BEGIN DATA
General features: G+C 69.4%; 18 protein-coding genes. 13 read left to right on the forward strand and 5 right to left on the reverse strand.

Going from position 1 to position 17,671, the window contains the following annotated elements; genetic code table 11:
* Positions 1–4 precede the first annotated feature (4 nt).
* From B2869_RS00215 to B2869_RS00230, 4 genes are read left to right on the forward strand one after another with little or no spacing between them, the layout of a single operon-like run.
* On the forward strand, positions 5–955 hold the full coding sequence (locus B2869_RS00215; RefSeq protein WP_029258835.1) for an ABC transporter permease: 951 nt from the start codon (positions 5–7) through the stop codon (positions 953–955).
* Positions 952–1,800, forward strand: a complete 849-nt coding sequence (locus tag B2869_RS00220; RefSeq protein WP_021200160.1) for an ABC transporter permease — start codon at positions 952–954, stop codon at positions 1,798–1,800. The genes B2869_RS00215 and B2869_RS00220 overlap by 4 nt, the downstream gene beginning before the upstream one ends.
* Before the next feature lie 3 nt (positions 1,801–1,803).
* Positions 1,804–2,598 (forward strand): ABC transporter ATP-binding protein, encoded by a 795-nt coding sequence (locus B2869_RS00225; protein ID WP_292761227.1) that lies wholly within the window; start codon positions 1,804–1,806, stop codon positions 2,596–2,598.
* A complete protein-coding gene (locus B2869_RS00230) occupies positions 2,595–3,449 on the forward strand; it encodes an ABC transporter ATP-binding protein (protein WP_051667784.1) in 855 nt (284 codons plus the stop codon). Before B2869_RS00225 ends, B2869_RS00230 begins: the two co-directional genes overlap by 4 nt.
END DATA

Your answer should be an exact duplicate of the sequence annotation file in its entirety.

General features: G+C 69.4%; 18 protein-coding genes. 13 read left to right on the forward strand and 5 right to left on the reverse strand.

Going from position 1 to position 17,671, the window contains the following annotated elements; genetic code table 11:
* Positions 1–4 precede the first annotated feature (4 nt).
* From B2869_RS00215 to B2869_RS00230, 4 genes are read left to right on the forward strand one after another with little or no spacing between them, the layout of a single operon-like run.
* On the forward strand, positions 5–955 hold the full coding sequence (locus B2869_RS00215; RefSeq protein WP_029258835.1) for an ABC transporter permease: 951 nt from the start codon (positions 5–7) through the stop codon (positions 953–955).
* Positions 952–1,800, forward strand: a complete 849-nt coding sequence (locus tag B2869_RS00220; RefSeq protein WP_021200160.1) for an ABC transporter permease — start codon at positions 952–954, stop codon at positions 1,798–1,800. The genes B2869_RS00215 and B2869_RS00220 overlap by 4 nt, the downstream gene beginning before the upstream one ends.
* Before the next feature lie 3 nt (positions 1,801–1,803).
* Positions 1,804–2,598 (forward strand): ABC transporter ATP-binding protein, encoded by a 795-nt coding sequence (locus B2869_RS00225; protein ID WP_292761227.1) that lies wholly within the window; start codon positions 1,804–1,806, stop codon positions 2,596–2,598.
* A complete protein-coding gene (locus B2869_RS00230) occupies positions 2,595–3,449 on the forward strand; it encodes an ABC transporter ATP-binding protein (protein WP_051667784.1) in 855 nt (284 codons plus the stop codon). Before B2869_RS00225 ends, B2869_RS00230 begins: the two co-directional genes overlap by 4 nt.